That little snowball rolling down the hill is on its way to something quite dangerous.
I don’t watch The Good Fight, but by reading the reviews, I know it dove headfirst into crazytown by the end of the latest season.
If EVIL Season 2 Episode 10 is any indication, we’re in for one hell of a ride into the season finale.
Although the RSM Fertility story is in the pole position, Ben’s business with Vanessa is so trippy that it’s got to be discussed.
We haven’t seen much of Vanessa during EVIL Season 2, so watching the refresher on all topics leading into “O Is for Ovaphobia” was well worth the effort.
Ben’s full-on reluctance to lend credence to Vanessa’s sister theory came back to bite him in the ass.
If anything, the team’s investigations should have opened Ben’s and Kristen’s to the fact that there isn’t always a plausible explanation for what they witness, no matter hard they try to assure themselves otherwise.
The more they learn about life’s oddities, the less willing they are to believe it. Maybe it’s the only way they can retain their sanity.
Some of what they’ve seen would drive others over the edge. Ben and Kristen, though, are more determined to make sure all pegs onto the appropriate holes.
It was easy to chalk up Vanessa’s “sister” situation to mental issues. That arm talk is just bizarre.
Then they visited the voodoo woman, and it seemed like SurrealEstate Season 1 Episode 3 when a woman created fake supernatural phenomena to get her point across. Voodoo priestess was placating the customer with theatrics.
Even Vanessa’s full-on personality change would have fit that scenario. The placebo effect of theatrically removing her burden probably carries significant weight in theory and practice.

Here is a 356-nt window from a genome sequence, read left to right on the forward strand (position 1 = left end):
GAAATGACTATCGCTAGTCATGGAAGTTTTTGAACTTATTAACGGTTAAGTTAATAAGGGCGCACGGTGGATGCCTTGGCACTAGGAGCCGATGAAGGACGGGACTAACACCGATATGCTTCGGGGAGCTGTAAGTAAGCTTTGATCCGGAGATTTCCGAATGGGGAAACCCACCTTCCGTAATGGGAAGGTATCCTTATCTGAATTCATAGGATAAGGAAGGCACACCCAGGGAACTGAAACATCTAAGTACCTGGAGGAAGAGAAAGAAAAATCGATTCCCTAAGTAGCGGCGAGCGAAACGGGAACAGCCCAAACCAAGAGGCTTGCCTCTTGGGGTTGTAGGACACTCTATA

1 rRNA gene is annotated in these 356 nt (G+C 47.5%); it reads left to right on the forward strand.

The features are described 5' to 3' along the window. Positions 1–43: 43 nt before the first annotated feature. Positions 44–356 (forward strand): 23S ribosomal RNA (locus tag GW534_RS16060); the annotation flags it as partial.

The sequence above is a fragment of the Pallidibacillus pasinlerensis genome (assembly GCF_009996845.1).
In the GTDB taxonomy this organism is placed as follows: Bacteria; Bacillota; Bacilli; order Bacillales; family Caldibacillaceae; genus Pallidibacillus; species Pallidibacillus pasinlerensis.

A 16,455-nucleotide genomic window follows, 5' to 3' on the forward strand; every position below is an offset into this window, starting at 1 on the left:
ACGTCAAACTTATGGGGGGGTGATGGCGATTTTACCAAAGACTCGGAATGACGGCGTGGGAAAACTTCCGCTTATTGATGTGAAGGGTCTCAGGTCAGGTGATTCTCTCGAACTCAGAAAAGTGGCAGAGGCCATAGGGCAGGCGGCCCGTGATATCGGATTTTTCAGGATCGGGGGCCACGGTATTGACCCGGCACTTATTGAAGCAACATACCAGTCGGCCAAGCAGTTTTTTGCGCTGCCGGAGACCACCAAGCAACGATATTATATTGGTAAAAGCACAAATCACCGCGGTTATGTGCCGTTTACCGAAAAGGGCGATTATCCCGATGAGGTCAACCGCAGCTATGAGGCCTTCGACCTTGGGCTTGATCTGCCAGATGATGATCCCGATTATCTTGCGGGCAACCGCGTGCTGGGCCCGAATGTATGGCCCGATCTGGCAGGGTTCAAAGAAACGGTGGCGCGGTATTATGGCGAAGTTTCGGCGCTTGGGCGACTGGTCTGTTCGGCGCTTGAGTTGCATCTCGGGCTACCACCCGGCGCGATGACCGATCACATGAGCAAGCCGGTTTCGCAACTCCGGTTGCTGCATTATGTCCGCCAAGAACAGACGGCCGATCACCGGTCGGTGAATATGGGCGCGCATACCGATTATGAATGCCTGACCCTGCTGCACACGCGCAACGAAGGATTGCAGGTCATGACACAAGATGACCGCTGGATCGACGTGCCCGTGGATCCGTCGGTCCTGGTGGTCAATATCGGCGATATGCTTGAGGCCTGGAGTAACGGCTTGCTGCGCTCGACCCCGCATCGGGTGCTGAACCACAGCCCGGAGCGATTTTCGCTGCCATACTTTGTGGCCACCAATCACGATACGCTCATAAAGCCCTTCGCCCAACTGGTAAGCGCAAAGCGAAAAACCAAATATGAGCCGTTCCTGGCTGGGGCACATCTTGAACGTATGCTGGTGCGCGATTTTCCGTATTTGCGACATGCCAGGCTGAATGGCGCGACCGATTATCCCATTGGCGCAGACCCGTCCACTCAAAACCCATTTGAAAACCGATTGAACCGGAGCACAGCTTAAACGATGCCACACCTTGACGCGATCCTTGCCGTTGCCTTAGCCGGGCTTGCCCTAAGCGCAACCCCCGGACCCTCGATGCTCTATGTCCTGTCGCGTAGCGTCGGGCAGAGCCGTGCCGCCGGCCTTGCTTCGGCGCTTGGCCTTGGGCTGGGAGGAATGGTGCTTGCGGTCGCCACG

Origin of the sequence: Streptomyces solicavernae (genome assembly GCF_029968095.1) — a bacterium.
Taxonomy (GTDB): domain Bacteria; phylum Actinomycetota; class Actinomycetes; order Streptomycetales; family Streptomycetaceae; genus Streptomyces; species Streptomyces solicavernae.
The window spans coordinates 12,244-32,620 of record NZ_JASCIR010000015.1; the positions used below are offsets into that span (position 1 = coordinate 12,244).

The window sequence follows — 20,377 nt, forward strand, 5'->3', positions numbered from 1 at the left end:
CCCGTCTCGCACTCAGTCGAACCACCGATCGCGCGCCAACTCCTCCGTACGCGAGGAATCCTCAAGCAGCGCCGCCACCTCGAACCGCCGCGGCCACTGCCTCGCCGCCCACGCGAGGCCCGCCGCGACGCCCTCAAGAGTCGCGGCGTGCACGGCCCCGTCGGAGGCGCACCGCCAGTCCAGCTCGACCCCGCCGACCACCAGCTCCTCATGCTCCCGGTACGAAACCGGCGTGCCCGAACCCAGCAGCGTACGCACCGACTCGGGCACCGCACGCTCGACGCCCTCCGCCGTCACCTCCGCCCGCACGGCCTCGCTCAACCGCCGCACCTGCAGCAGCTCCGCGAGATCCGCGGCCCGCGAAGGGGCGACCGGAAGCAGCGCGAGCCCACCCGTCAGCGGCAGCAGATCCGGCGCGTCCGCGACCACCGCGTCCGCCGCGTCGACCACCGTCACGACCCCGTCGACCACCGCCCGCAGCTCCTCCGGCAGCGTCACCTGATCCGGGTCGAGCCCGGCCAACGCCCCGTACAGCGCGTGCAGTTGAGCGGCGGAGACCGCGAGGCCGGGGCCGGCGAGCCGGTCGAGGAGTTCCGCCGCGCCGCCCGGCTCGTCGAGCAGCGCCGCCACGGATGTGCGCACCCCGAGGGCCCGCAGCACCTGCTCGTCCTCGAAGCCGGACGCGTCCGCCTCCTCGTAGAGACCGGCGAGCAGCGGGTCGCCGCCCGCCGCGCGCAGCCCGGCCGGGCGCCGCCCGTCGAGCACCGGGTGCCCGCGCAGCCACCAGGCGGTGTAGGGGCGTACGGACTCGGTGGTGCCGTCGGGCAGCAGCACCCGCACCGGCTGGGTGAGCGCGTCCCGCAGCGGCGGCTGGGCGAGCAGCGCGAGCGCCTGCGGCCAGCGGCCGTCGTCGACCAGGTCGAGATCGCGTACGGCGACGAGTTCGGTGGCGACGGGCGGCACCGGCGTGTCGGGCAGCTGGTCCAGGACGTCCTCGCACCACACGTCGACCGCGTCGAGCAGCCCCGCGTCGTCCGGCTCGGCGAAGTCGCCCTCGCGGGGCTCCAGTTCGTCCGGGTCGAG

Ben was having the time of his life with the invigorated Vanessa.
He was a little freaked when her sister talk began pointing to the opposite arm, but when Maggie was standing right in front of Ben with Vanessa on the phone, gunshots couldn’t have got him moving any faster as he hightailed it out the door.
The connection between twins has been deeply explored, so it wouldn’t be surprising if Vanessa and Maggie’s connection went a step further.
But I can’t shake the feeling that Vanessa could have had a split personality freed through voodoo. Maybe that’s what I want to happen.
EVIL’s more likely scenario is that it’s easy for Ben to write off a physical twin since he never saw Vanessa and Maggie together. He’s got enough unanswered questions of his own, so it wouldn’t be a big deal if Vanessa were a little kooky. It didn’t change the way he felt about her.
Now we get to wait to see how they explain it or watch as Ben pretends it never happened so that we can write off another oddity without explanation, as EVIL often does to maintain the mysterious.
The other two stories of the hour merged in what might be Michelle King and Robert King’s attempt to play with far-right conspiracy theories of demons and adrenochrome. I’d be shocked if that wasn’t the driving force of this RMS Fertility story, especially since Leland is involved now.
The investigation is going ahead full bore, seemingly without the Church’s blessing. But despite David initiating it, he was more of a backseat driver as Kristen’s personal connection no longer seems up for debate.
Kristen refuses to be truthful with David and Ben. Normally, she leans on them for understanding and meaning she can’t find in context.
It’s hard to tell if that changed when she murdered someone, or she’s always been hesitant and flippant with the truth, especially when it comes to her family.
The more they learn about the fertility clinic, the less she shares with David and Ben. Kristen perks up when one of the other mothers shares an experience similar to hers with Lexis, and it’s frustrating that David and Ben can’t read her tells.
Kristen is not a good liar. Her eyes widen, and the cadence of her speech changes. But David and Ben either don’t recognize it, or they decline to object to her untruths.
Lexis is suffering. There’s a lot more to her self-confidence issues than Kristen could imagine, but her fear to discuss Lexis’s teeth, which she now knows isn’t a one-off with RMS Fertility babies, keeps her in the dark about the more pertinent issue of Lexis’s tail.